Well, before I go into that, this whole concept of the perfect mother was why I created my blog Unique Mums in 2020.
The idea for the blog came about when I noticed that in the world of motherhood there was a lot of judgmentalism, comparisonitis, and perfectionism.
While the former was apparent in my daily observations of interactions between mums on social media, the latter was evident to me in media portrayals of the elusive perfect mother, and the inner goddess approach encouraged by lifestyle gurus.
The Elusive Perfect Mother Approach
Films and TV shows portrayed the perfect mother in the main protagonist: fun, beautiful, sociable, trendy, artistic, BPA-free plastic devotee, sensorial play enthusiast, green smoothie advocate.
Of course, sometimes these shows and movies portrayed several model mums, but these mums all had one thing in common. They were stereotypes!
One was the thin, health-conscious, and zen mum. The other was the round, funny and quirky mum. The other was the intelligent, serious, businesswoman mum. And the other was the sophisticated, fun, and with-it mum.
Not only that, but there was this subtle message that this last mum was better than all the others. Sound familiar?
So in essence, the judgementalism, rivalry and perfectionism in mummy culture came from the perception that there was a perfect mother model.
The problem? This perfect mother model was unachievable. Why? Because she wasn’t real!
Indeed, the only women I ever saw fulfil these standards were actresses! 🤣
Then there was another approach to perfection in the media.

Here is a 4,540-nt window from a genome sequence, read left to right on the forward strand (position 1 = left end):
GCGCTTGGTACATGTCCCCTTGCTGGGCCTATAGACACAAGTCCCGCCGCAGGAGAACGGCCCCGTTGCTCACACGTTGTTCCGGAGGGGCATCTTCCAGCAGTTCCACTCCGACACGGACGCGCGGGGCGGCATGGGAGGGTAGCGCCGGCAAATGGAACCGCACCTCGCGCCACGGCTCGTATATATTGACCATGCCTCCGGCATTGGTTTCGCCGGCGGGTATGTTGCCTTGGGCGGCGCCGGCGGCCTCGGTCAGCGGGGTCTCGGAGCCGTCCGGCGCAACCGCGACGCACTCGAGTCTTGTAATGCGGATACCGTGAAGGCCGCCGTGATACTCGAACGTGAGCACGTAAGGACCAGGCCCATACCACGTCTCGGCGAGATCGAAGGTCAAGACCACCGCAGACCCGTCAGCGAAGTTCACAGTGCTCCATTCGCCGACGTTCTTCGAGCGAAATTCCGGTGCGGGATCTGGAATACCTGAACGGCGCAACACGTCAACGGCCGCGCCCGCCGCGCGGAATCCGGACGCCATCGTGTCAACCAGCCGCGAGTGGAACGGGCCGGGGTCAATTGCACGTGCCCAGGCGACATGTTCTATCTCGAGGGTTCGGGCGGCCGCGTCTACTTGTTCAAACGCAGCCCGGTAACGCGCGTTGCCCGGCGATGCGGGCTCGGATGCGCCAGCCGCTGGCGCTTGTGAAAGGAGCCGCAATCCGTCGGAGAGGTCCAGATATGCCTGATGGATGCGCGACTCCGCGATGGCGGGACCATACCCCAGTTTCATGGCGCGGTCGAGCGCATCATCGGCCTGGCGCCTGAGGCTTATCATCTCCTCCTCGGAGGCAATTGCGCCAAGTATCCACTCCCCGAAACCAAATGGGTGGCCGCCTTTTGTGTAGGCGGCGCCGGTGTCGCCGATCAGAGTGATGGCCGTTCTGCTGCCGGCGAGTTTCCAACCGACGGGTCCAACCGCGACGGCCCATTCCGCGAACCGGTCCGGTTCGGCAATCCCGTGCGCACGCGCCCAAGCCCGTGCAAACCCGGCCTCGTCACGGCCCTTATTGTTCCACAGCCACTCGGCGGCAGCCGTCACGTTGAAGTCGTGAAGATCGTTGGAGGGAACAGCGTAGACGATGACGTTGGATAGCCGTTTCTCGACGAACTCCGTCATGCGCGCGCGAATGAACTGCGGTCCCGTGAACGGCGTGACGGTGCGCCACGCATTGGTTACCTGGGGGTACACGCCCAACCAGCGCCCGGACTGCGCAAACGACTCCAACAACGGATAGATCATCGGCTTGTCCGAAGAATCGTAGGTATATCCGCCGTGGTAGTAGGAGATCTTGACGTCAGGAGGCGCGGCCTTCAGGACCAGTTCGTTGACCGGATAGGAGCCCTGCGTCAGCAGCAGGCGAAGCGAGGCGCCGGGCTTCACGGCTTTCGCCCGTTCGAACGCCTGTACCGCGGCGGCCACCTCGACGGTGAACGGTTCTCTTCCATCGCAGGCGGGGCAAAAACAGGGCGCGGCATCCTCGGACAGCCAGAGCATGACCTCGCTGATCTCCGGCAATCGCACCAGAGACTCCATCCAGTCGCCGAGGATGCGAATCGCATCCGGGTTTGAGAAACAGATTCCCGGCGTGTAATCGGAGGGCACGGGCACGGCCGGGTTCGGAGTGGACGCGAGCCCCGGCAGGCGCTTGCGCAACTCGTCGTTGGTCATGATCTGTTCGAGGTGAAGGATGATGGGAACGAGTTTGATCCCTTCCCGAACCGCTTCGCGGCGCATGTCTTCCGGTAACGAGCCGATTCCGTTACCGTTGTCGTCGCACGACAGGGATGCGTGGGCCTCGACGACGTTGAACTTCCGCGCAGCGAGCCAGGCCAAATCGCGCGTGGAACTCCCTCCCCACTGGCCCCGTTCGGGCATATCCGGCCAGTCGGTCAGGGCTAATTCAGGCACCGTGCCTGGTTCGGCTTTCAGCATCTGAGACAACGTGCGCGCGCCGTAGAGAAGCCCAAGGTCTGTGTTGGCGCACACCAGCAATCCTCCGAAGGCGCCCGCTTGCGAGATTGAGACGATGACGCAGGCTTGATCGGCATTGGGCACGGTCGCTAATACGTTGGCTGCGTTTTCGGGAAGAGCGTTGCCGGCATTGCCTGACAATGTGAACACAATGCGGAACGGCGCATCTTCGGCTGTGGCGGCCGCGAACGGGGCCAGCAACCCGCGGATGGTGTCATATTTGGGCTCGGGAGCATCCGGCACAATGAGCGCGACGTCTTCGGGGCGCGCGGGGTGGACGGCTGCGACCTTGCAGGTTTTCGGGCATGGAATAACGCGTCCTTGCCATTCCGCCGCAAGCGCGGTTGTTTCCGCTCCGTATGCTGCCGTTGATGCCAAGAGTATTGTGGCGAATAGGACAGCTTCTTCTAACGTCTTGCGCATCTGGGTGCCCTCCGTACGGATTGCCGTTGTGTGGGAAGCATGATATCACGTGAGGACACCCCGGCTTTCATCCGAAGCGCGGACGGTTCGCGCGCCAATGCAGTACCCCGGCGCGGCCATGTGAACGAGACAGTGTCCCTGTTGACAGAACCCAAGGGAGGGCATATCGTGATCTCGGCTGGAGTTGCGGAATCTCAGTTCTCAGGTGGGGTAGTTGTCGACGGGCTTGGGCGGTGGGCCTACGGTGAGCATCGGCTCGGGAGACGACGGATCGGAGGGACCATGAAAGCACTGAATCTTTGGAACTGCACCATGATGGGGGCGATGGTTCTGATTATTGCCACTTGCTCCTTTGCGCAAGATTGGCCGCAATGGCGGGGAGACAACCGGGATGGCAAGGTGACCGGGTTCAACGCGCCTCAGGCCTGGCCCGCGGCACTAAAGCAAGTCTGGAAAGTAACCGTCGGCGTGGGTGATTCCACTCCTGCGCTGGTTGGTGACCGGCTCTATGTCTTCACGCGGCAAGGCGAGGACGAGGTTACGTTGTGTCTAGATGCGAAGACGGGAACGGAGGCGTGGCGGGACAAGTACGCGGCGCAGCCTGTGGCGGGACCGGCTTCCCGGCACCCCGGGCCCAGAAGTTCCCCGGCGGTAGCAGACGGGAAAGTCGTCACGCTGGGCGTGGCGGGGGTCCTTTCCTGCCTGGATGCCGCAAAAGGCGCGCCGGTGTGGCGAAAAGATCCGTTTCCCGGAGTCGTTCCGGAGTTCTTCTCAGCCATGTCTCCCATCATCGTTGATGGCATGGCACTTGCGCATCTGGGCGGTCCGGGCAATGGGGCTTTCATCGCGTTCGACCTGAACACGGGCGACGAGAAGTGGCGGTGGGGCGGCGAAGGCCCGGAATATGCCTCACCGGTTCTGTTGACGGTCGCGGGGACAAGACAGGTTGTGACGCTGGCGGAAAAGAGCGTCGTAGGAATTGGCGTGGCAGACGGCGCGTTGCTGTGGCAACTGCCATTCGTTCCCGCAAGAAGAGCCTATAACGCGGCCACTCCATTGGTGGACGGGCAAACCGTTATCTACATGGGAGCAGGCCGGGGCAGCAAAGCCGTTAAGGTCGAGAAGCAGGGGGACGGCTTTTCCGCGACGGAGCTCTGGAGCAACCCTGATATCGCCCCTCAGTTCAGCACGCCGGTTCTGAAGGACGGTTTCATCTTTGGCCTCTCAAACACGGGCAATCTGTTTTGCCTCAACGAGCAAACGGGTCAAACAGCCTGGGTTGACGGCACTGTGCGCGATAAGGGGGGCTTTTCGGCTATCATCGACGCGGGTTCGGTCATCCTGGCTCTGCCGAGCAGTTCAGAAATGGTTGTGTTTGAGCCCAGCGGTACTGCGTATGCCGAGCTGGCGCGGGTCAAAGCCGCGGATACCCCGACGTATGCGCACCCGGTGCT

The Inner Goddess Approach
Otherwise known as the “you’re enough” approach.
The culture of self-help where – cashing in on women’s insecurities – certain gurus would say that every woman was enough, on her own.
(I’m looking at you Melissa Ambrosini!)
Indeed, the reason her life was a mess was that she wasn’t manifesting her true self.
So, the ironic solution, according to said gurus, was for the woman to unleash her inner goddess, her perfect self, by doing X, Y, Z.
Rather odd, that she who is enough on her own, does in fact need to follow a checklist! Again, the culture of emphasis on works to achieve perfection.
Like I mentioned before, I believe many mothers are insecure about their ability to fulfil perfect mother standards, which are unrealistic, limiting, and slave-forming.
When they do feel like they manage to fulfil some of the standards, this leads to judgementalism of those who don’t.
Then when they feel like they’re failing to meet the standards, this leads to feelings of inadequacy, jealousy, and rivalry with those who seem to be doing better.
I believe this because of my observations of others, but also because of my own journey.
It was precisely when I was a young, insecure mother who believed she had to fulfil certain standards that I was most insecure.
When I did manage to follow the standards, I judged those who didn’t.
When I failed, I despaired, and guilt took over.
My approach changed completely, however, when I came to see on a deeper level how God alone set the standards of perfection.
And every single person on the face of the Earth fell short!
Every single mother fell short of God’s holiness.
So, in answer to the original question: no, the perfect mother does not exist.
At least in the sense in which we use the word – the mother that never fails.
But there’s hope!
He came and fulfilled God’s standards without fault.
So in Jesus’ redemption, God offers mothers a clean slate, a fresh start as children of God, and a hope for the future.
And God’s heart for mothers is not uniformity, rivalry, or self-made perfectionism.
His heart for mothers is uniqueness, unity, and God-made perfection.
He wants mothers to live in the freedom to be the unique creations He calls them to be while becoming more like His son – Jesus.
No more. No less.
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